Toshiba touts camera with 3-D video display

June 30, 1993

Toshiba America Medical Systems used a little marketing pizzazzto unveil an adjustable-angle dual-head gamma camera as a work-in-progressat this month's Society of Nuclear Medicine meeting in Toronto.Rather than display an empty mock-up of the camera,

Toshiba America Medical Systems used a little marketing pizzazzto unveil an adjustable-angle dual-head gamma camera as a work-in-progressat this month's Society of Nuclear Medicine meeting in Toronto.Rather than display an empty mock-up of the camera, TAMS useda 3-D interactive laser-disk presentation to walk convention-goersthrough the camera's applications. The technique is both glitzyand cost-effective.

"Using the interactive display, we can clearly demonstratehow the system will operate in the clinical environment and wecan do that at a substantially lower exhibition cost," saidSteve Sickels, manager of TAMS' nuclear medicine unit. "Intoday's market environment, we felt that this is a more appropriateproduct demonstration technique."

The product presentation consisted of a four-minute video andinteractive 3-D laser-disk program. The video displayed 10 dual-headprocedures possible with the GCA-7200 camera, including off-tableimaging, whole-body studies, single-photon emission computed tomographyand SPECT immediately after whole body. Laser-disk technologyoffers viewers instant access to the desired segment.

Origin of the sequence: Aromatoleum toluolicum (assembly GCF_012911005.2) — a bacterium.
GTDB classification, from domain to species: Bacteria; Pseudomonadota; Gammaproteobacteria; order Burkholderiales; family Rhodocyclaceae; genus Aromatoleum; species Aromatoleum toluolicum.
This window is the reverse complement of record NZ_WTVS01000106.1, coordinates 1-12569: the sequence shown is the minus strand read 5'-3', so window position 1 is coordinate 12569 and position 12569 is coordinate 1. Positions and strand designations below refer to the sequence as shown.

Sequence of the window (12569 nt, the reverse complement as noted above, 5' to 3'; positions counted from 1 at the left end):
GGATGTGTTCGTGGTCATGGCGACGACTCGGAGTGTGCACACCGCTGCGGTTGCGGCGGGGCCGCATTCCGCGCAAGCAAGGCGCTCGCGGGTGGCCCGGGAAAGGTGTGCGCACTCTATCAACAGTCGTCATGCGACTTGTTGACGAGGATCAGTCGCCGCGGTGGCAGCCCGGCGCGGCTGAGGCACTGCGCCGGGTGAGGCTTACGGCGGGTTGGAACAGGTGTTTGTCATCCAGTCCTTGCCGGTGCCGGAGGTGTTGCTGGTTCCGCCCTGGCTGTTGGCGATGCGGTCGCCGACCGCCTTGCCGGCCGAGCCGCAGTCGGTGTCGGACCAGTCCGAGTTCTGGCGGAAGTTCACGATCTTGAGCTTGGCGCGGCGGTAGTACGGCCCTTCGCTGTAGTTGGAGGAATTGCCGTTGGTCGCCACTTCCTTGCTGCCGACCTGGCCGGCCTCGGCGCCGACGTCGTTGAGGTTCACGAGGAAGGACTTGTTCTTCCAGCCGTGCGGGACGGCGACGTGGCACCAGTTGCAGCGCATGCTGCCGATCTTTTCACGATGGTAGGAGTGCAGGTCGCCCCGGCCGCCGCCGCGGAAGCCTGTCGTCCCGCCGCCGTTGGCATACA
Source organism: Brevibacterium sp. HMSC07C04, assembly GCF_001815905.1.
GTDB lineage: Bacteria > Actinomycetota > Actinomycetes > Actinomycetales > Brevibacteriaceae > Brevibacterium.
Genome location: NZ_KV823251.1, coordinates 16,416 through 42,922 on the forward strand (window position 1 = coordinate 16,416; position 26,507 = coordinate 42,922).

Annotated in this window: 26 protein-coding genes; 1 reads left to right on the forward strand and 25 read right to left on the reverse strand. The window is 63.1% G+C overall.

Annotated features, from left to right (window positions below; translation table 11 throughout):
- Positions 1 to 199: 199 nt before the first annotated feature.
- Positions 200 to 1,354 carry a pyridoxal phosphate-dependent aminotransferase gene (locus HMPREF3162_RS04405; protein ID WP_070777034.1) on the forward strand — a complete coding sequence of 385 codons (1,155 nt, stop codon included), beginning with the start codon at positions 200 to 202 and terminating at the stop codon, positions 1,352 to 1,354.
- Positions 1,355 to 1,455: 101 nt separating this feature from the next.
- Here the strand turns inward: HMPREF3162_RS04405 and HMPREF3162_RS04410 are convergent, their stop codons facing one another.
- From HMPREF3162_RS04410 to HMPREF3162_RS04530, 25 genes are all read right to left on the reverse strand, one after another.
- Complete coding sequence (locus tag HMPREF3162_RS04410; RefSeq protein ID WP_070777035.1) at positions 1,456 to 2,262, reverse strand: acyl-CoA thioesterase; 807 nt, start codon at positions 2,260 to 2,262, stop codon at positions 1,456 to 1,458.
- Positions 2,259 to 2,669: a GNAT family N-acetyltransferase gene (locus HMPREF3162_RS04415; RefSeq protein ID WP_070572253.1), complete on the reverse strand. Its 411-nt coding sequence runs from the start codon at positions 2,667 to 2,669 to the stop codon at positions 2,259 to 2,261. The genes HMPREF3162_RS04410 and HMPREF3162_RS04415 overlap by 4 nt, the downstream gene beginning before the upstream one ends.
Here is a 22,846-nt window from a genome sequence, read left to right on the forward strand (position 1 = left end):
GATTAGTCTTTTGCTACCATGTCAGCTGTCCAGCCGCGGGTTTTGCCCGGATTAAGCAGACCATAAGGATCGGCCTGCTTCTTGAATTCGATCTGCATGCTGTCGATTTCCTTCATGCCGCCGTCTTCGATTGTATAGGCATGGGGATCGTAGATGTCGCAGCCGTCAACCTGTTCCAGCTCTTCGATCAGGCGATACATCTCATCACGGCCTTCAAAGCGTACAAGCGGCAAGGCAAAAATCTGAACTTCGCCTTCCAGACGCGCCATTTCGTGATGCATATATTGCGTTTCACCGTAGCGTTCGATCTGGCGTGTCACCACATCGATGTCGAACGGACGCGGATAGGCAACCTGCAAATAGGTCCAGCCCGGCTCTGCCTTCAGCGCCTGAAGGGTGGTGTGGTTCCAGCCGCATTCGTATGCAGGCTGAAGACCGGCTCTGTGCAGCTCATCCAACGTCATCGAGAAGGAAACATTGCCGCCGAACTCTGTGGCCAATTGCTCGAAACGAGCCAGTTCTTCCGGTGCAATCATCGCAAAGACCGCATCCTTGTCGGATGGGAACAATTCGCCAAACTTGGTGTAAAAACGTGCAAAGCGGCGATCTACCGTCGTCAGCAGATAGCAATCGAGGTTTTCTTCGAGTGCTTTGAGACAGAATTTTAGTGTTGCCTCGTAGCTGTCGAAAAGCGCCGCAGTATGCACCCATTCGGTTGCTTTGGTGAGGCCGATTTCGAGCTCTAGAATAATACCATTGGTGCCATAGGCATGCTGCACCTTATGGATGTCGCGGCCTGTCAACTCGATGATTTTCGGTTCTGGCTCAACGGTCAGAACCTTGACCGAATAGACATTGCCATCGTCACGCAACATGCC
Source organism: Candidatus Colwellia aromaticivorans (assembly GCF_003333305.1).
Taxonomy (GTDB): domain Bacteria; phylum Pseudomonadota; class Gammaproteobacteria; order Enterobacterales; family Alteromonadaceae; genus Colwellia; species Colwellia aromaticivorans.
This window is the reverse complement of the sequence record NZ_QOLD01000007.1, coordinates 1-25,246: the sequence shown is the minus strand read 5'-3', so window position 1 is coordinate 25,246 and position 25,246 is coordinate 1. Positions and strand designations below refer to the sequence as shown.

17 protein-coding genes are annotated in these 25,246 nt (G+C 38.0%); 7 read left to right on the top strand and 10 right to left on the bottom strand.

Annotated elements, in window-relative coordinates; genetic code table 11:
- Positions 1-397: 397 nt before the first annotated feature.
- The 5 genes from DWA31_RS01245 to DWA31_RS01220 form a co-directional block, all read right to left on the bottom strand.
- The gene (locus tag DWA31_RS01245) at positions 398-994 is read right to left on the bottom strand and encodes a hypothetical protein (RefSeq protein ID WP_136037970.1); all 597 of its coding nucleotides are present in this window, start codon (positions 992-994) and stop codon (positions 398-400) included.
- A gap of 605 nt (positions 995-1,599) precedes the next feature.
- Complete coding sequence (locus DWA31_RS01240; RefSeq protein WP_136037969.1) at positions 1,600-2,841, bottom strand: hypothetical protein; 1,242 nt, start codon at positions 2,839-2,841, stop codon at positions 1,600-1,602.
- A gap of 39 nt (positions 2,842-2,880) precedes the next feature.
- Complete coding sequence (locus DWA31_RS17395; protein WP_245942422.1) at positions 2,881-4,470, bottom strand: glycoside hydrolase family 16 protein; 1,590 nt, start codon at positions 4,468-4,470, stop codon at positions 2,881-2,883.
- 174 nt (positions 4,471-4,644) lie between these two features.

The GCA-7200 will be the Tustin, CA-based Toshiba's first nuclearcamera with adjustable detectors, Sickels said. Toshiba currentlymarkets a fixed-angle dual-head unit, the GCA-901A/HG. While theGCA-7200 is more versatile than its predecessor, it will not perform90´-angle studies as do variable-angle cameras from ADACand Sopha.

The unit will also be Toshiba's first gamma camera to use thevendor's Robocontour feature, in which infrared sensors adjustdetectors to within 2 cm of a patient's body shape. Robocontourworks on the fly, without requiring trial runs for the systemto "learn" the contour of the patient's body.

The camera will operate on Sun SPARC 2E architecture, and willeventually be upgraded to the Sun SPARC 10. Toshiba is also upgradingits HG Series nuclear medicine workstation line to Sun SPARC 10,which will enable faster menu selection for users.

Toshiba filed for Food and Drug Administration 510(k) clearancefor the system in March and hopes to begin marketing the unitby the end of this year.

In other Toshiba news, TAMS named Ravi D. Sharma as vice presidentof marketing last month. Sharma most recently held the positionof vice president of service. He joined the company in 1989.